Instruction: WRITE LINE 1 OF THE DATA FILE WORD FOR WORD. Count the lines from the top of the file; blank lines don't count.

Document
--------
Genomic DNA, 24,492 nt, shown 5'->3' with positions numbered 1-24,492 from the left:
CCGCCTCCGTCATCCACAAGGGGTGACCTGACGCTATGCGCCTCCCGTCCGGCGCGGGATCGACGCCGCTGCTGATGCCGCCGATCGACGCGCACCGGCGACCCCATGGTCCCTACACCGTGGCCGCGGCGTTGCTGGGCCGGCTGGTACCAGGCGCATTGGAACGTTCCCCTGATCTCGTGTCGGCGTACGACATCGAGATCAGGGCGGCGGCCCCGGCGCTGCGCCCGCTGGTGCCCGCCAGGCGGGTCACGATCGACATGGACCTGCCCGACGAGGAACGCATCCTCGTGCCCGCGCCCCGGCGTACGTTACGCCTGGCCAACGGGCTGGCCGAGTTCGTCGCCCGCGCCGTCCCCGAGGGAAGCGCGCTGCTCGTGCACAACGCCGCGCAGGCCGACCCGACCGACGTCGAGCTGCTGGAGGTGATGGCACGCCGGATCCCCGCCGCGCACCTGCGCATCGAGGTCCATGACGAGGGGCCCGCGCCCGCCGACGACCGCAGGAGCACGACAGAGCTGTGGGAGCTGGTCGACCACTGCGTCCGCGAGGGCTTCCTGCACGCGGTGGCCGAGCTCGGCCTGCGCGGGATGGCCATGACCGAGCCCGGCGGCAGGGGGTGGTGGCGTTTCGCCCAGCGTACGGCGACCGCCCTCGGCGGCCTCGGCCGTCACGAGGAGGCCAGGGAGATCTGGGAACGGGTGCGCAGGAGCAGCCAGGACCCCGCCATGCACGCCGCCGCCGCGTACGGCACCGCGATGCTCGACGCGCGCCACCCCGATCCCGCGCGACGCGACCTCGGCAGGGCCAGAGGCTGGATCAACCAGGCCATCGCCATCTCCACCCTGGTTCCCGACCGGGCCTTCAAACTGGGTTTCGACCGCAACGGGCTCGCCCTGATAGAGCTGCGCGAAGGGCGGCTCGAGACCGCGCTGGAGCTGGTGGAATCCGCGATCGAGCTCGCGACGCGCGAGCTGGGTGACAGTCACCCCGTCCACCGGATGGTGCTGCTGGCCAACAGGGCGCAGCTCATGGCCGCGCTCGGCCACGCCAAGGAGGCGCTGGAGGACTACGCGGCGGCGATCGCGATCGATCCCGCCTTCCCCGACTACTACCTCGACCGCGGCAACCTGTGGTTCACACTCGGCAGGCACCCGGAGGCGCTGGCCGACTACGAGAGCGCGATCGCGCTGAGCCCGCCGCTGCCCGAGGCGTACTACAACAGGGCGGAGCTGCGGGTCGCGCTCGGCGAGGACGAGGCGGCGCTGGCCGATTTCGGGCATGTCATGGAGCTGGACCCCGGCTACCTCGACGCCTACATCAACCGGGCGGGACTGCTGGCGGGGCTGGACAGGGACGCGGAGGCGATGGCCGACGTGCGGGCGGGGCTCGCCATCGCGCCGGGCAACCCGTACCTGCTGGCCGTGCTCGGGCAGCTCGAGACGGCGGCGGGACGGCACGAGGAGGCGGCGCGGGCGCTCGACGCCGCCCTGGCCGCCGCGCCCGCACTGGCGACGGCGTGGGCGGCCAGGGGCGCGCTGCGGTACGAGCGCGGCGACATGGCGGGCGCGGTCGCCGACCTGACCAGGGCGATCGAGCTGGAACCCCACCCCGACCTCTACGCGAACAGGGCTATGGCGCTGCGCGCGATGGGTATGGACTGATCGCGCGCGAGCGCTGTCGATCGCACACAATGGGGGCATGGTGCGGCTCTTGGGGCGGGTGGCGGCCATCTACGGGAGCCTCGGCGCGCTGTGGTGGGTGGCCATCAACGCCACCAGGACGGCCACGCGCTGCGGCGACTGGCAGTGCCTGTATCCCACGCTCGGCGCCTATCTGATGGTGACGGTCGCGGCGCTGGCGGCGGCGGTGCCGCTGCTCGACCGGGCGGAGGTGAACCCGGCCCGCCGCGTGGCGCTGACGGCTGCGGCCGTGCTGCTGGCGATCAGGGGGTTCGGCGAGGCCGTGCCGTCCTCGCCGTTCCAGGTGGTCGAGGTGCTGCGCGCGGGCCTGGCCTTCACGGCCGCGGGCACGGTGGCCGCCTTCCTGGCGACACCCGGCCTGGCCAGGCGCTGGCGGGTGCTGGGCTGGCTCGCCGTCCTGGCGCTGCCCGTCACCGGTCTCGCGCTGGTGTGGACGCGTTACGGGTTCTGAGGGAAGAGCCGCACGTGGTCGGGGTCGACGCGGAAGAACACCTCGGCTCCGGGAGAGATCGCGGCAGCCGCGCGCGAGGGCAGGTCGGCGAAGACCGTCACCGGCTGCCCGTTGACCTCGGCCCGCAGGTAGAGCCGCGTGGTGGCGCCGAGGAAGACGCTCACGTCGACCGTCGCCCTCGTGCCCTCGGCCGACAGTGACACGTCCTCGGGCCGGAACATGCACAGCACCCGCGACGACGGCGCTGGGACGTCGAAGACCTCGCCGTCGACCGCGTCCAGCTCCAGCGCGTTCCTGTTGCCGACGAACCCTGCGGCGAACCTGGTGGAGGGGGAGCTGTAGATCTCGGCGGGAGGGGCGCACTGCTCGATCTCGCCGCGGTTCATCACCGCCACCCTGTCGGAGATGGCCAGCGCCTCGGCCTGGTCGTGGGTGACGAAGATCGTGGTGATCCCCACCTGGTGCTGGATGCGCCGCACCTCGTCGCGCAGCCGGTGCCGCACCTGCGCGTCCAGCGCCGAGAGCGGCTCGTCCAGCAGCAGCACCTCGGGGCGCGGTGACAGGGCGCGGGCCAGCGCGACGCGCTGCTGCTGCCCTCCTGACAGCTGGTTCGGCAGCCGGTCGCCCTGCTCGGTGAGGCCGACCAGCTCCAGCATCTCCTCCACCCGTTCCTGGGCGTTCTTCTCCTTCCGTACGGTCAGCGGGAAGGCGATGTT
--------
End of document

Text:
Genomic DNA, 24,492 nt, shown 5'->3' with positions numbered 1-24,492 from the left: